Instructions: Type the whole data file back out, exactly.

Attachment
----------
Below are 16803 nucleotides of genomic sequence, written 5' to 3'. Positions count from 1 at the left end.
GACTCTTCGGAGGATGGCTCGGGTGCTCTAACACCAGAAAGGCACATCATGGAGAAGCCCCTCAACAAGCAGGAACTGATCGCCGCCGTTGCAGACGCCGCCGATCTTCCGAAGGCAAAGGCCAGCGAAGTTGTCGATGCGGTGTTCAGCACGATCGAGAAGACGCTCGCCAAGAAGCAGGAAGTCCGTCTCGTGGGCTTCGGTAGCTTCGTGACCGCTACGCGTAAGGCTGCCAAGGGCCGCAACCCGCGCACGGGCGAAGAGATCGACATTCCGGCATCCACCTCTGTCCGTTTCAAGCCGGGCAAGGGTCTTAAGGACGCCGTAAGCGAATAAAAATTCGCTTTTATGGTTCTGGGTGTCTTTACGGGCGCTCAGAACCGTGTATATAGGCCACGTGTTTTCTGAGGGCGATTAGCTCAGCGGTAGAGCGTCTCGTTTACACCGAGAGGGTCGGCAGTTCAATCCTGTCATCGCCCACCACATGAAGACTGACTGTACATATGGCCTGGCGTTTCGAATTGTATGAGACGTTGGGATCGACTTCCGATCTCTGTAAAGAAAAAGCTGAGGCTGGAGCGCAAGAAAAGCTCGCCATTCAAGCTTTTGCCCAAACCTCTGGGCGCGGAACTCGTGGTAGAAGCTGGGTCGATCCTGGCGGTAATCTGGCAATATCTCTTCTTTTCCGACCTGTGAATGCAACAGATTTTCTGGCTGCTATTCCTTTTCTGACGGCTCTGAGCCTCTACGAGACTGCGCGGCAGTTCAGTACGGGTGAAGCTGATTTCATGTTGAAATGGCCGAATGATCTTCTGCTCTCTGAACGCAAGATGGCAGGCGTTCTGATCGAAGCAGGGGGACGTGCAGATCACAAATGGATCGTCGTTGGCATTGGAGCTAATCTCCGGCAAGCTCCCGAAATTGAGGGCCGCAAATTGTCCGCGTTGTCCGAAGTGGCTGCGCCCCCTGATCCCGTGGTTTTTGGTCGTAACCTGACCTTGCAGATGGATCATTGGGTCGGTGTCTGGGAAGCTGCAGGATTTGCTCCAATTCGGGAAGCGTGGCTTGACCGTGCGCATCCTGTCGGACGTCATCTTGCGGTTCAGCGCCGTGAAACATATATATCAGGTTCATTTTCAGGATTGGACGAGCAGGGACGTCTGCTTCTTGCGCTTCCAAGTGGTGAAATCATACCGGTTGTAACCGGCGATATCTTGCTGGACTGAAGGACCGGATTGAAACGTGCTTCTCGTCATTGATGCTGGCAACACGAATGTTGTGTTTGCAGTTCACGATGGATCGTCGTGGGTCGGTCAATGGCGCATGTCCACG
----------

Below are 16803 nucleotides of genomic sequence, written 5' to 3'. Positions count from 1 at the left end.
GACTCTTCGGAGGATGGCTCGGGTGCTCTAACACCAGAAAGGCACATCATGGAGAAGCCCCTCAACAAGCAGGAACTGATCGCCGCCGTTGCAGACGCCGCCGATCTTCCGAAGGCAAAGGCCAGCGAAGTTGTCGATGCGGTGTTCAGCACGATCGAGAAGACGCTCGCCAAGAAGCAGGAAGTCCGTCTCGTGGGCTTCGGTAGCTTCGTGACCGCTACGCGTAAGGCTGCCAAGGGCCGCAACCCGCGCACGGGCGAAGAGATCGACATTCCGGCATCCACCTCTGTCCGTTTCAAGCCGGGCAAGGGTCTTAAGGACGCCGTAAGCGAATAAAAATTCGCTTTTATGGTTCTGGGTGTCTTTACGGGCGCTCAGAACCGTGTATATAGGCCACGTGTTTTCTGAGGGCGATTAGCTCAGCGGTAGAGCGTCTCGTTTACACCGAGAGGGTCGGCAGTTCAATCCTGTCATCGCCCACCACATGAAGACTGACTGTACATATGGCCTGGCGTTTCGAATTGTATGAGACGTTGGGATCGACTTCCGATCTCTGTAAAGAAAAAGCTGAGGCTGGAGCGCAAGAAAAGCTCGCCATTCAAGCTTTTGCCCAAACCTCTGGGCGCGGAACTCGTGGTAGAAGCTGGGTCGATCCTGGCGGTAATCTGGCAATATCTCTTCTTTTCCGACCTGTGAATGCAACAGATTTTCTGGCTGCTATTCCTTTTCTGACGGCTCTGAGCCTCTACGAGACTGCGCGGCAGTTCAGTACGGGTGAAGCTGATTTCATGTTGAAATGGCCGAATGATCTTCTGCTCTCTGAACGCAAGATGGCAGGCGTTCTGATCGAAGCAGGGGGACGTGCAGATCACAAATGGATCGTCGTTGGCATTGGAGCTAATCTCCGGCAAGCTCCCGAAATTGAGGGCCGCAAATTGTCCGCGTTGTCCGAAGTGGCTGCGCCCCCTGATCCCGTGGTTTTTGGTCGTAACCTGACCTTGCAGATGGATCATTGGGTCGGTGTCTGGGAAGCTGCAGGATTTGCTCCAATTCGGGAAGCGTGGCTTGACCGTGCGCATCCTGTCGGACGTCATCTTGCGGTTCAGCGCCGTGAAACATATATATCAGGTTCATTTTCAGGATTGGACGAGCAGGGACGTCTGCTTCTTGCGCTTCCAAGTGGTGAAATCATACCGGTTGTAACCGGCGATATCTTGCTGGACTGAAGGACCGGATTGAAACGTGCTTCTCGTCATTGATGCTGGCAACACGAATGTTGTGTTTGCAGTTCACGATGGATCGTCGTGGGTCGGTCAATGGCGCATGTCCACG